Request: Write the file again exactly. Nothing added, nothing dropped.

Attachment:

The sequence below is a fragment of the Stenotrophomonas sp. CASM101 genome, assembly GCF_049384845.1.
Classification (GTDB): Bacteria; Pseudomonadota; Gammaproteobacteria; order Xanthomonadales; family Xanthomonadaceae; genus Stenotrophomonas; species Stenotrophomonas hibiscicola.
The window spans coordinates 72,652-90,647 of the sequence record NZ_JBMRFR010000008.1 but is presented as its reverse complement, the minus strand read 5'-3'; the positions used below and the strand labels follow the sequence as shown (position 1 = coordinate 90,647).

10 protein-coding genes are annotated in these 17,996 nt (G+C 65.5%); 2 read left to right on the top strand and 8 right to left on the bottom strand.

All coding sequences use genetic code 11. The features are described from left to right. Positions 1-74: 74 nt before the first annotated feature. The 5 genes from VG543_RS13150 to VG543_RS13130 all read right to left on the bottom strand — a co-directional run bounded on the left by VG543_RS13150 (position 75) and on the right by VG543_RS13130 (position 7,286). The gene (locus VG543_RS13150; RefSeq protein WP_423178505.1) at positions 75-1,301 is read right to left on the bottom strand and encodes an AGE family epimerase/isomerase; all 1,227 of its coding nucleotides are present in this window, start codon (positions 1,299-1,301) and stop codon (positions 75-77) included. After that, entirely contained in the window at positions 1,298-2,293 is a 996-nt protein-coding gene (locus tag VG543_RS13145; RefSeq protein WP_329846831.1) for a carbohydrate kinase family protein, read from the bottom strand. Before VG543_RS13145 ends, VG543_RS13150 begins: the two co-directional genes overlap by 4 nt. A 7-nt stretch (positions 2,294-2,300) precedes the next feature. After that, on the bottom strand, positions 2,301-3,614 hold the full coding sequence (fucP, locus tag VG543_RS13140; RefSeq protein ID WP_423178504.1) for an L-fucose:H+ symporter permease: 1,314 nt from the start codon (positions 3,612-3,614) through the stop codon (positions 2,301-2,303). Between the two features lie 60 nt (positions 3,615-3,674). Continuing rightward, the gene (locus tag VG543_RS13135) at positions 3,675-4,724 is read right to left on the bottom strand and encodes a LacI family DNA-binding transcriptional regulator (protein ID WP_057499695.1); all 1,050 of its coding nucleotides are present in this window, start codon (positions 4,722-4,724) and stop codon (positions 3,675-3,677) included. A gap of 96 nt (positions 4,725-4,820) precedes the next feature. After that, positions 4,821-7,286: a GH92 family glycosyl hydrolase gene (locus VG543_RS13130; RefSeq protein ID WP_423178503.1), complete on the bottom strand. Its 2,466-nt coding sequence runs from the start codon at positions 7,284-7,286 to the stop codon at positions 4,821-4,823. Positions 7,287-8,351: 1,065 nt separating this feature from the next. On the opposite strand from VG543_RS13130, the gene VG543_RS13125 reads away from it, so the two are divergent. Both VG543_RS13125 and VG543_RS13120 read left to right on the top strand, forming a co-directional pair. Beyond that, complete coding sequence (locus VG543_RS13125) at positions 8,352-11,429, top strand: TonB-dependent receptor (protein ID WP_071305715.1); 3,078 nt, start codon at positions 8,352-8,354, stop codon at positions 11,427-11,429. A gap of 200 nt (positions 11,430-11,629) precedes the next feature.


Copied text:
The sequence below is a fragment of the Stenotrophomonas sp. CASM101 genome, assembly GCF_049384845.1.
Classification (GTDB): Bacteria; Pseudomonadota; Gammaproteobacteria; order Xanthomonadales; family Xanthomonadaceae; genus Stenotrophomonas; species Stenotrophomonas hibiscicola.
The window spans coordinates 72,652-90,647 of the sequence record NZ_JBMRFR010000008.1 but is presented as its reverse complement, the minus strand read 5'-3'; the positions used below and the strand labels follow the sequence as shown (position 1 = coordinate 90,647).

10 protein-coding genes are annotated in these 17,996 nt (G+C 65.5%); 2 read left to right on the top strand and 8 right to left on the bottom strand.

All coding sequences use genetic code 11. The features are described from left to right. Positions 1-74: 74 nt before the first annotated feature. The 5 genes from VG543_RS13150 to VG543_RS13130 all read right to left on the bottom strand — a co-directional run bounded on the left by VG543_RS13150 (position 75) and on the right by VG543_RS13130 (position 7,286). The gene (locus VG543_RS13150; RefSeq protein WP_423178505.1) at positions 75-1,301 is read right to left on the bottom strand and encodes an AGE family epimerase/isomerase; all 1,227 of its coding nucleotides are present in this window, start codon (positions 1,299-1,301) and stop codon (positions 75-77) included. After that, entirely contained in the window at positions 1,298-2,293 is a 996-nt protein-coding gene (locus tag VG543_RS13145; RefSeq protein WP_329846831.1) for a carbohydrate kinase family protein, read from the bottom strand. Before VG543_RS13145 ends, VG543_RS13150 begins: the two co-directional genes overlap by 4 nt. A 7-nt stretch (positions 2,294-2,300) precedes the next feature. After that, on the bottom strand, positions 2,301-3,614 hold the full coding sequence (fucP, locus tag VG543_RS13140; RefSeq protein ID WP_423178504.1) for an L-fucose:H+ symporter permease: 1,314 nt from the start codon (positions 3,612-3,614) through the stop codon (positions 2,301-2,303). Between the two features lie 60 nt (positions 3,615-3,674). Continuing rightward, the gene (locus tag VG543_RS13135) at positions 3,675-4,724 is read right to left on the bottom strand and encodes a LacI family DNA-binding transcriptional regulator (protein ID WP_057499695.1); all 1,050 of its coding nucleotides are present in this window, start codon (positions 4,722-4,724) and stop codon (positions 3,675-3,677) included. A gap of 96 nt (positions 4,725-4,820) precedes the next feature. After that, positions 4,821-7,286: a GH92 family glycosyl hydrolase gene (locus VG543_RS13130; RefSeq protein ID WP_423178503.1), complete on the bottom strand. Its 2,466-nt coding sequence runs from the start codon at positions 7,284-7,286 to the stop codon at positions 4,821-4,823. Positions 7,287-8,351: 1,065 nt separating this feature from the next. On the opposite strand from VG543_RS13130, the gene VG543_RS13125 reads away from it, so the two are divergent. Both VG543_RS13125 and VG543_RS13120 read left to right on the top strand, forming a co-directional pair. Beyond that, complete coding sequence (locus VG543_RS13125) at positions 8,352-11,429, top strand: TonB-dependent receptor (protein ID WP_071305715.1); 3,078 nt, start codon at positions 8,352-8,354, stop codon at positions 11,427-11,429. A gap of 200 nt (positions 11,430-11,629) precedes the next feature.